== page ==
Pundits from Pakistan: One of the best cricket books around
Pundits from Pakistan: On Tour With India, 2003-04
By Rahul Bhattacharya
Pundits from Pakistan by Rahul Bhattacharya is a breath of fresh air. Looking at the title, the book seems to be a compilation of the match reports of the five One Day Internationals and three Test matches played by India in Pakistan in the summer of 2003-04. But Bhattacharya does not present the readers with the technicalities and the factual reportage of the contests. Instead, he tells readers an interesting story and the readers would surely empathize with him. Although many people have not visited Pakistan, Bhattacharya’s writing would give the reader a fair idea of how it is.
The initial part of the book talks about the bureaucratic problems. Before the start of the tour, there were question marks on the security of the players, there were issues related to the telecast rights and not to mention, how some of the political parties created ruckus, demanding the cancellation of the tour with immediate effect. The tour was part of Prime Minister Atal Behari Vajpayee’s government to improve the relations with India’s neighbours. Many speculated that this was BJP government’s political gimmick to garner maximum votes. The tour was on amidst a lot of speculations.
The historical Pakistan tour had limited number of visas issued to general public as well as media persons. When Bhattacharya (a media person) visited the Visa office in Delhi to get an approval from the ministry, he saw a huge line. He killed his time playing Snake on his mobile phone.
Bhattacharya’s writing captures the convivial attitude of the Pakistan members- right from the local sim card dealer to Pakistan Cricket Board chief Shahryar Khan’s friendly attitude. He had his shares of problems as well. Bhattacharya went to one shop where a phone connection was advertised as ‘R499 plus tax’ but the author had to spend almost thrice the amount as tax which turned out to be a whopping Rs. 1,999. How Mumbai and Karachi are similar, why Mohammad Sami is enormously famous amongst the Pakistani eunuchs and how the author found the appreciation of Indian music in a cybercafé at Multan – these are some of the delectable portions of the book.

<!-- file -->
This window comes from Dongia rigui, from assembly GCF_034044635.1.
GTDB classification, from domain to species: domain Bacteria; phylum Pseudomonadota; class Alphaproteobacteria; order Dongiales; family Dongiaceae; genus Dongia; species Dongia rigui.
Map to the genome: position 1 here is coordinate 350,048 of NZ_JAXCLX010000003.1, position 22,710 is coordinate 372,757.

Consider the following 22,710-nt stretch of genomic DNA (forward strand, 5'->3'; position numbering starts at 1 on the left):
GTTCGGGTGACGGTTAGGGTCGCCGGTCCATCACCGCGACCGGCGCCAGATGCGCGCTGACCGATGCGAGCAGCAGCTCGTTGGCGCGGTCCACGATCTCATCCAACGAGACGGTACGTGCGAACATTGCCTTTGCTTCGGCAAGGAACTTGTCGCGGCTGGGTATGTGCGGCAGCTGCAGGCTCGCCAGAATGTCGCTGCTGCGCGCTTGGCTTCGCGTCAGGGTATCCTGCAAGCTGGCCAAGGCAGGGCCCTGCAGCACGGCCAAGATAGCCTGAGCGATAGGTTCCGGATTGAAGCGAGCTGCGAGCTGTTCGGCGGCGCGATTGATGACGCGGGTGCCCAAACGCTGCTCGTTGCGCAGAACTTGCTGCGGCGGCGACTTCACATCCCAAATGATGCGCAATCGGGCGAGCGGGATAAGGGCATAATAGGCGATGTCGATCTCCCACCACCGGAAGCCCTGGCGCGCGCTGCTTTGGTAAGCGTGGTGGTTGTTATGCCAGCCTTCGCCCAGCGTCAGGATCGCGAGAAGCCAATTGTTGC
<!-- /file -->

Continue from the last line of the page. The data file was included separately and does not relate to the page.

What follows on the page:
He gives a social commentary of his visit to Pakistan. He was largely helped by writer and friend, Osman Samiuddin.
The series began at Karachi with the first ODI being played there. During the course of the tour, Bhattacharya interviewed many people. Bhattacharya has peppered the book with interesting anecdotes (like why Inzamam turned to batting – because he was called for chucking as a 12-year-old boy). The amount of research that he has done before writing this book is visible in the way he compares some of the instances. Balaji’s spell on the fourth day of the third Test match at Rawalpindi was described as “Barnesque”, comparing it to how legendary Sydney Barnes used to bowl.
The most interesting chapter of the book according to me is “Kaunsa top spinner?” This was a chapter which talked about how India lost the second Test match to Pakistan at Lahore. After the match, Bhattacharya talked to Pakistan’s legendary leg-spinner Abdul Qadir. This chapter stands out because Qadir’s quintessential persona is seen. Qadir’s answers, to Bhattacharya’s questions, were serious, funny at times and were quite educational as well. When Bhattacharya asks him about the top-spinner, Qadir fumes at him and says “Kaunsa top spinner (Which top-spinner)?” and says no such delivery exists. What the commentators speak is nonsense, according to him.
Sehwag’s amazing 309, the controversial declaration when Sachin was batting on 194, Kumble’s 10-wicket haul at Multan, Irfan’s way to dismiss Youhana with his inswinger, Dravid’s epic 270 at Multan- these are a few instances which are well written by Bhattacharya. “Pakistan topped the batting and bowling aggregates in the ODI series and lost; India topped the batting and bowling aggregates in Test matches and won,” writes Bhattacharya. This is one of the many good observations made by the author. The best observation made by him was when Ganguly and Dravid were involved in a mix-up during the third Test match. He describes Ganguly and Dravid’s running between the wickets as “magnets configured to always face each other the wrong way.” This description was the cherry on top of a wonderful cake.
Bhattacharya does not put across his viewpoint in a bland way. He builds a good lead around the otherwise bland “fact”. It is the story-telling of Bhattacharya that is compelling. The use of metaphors, poetic language and allusions grips the reader. This is indeed a unique cricketing book since Bhattacharya’s articulacy is seen.
Hats off to Rahul Bhattacharya for attempting to write a cricket book where the emphasis was not solely on the runs scored and wickets taken.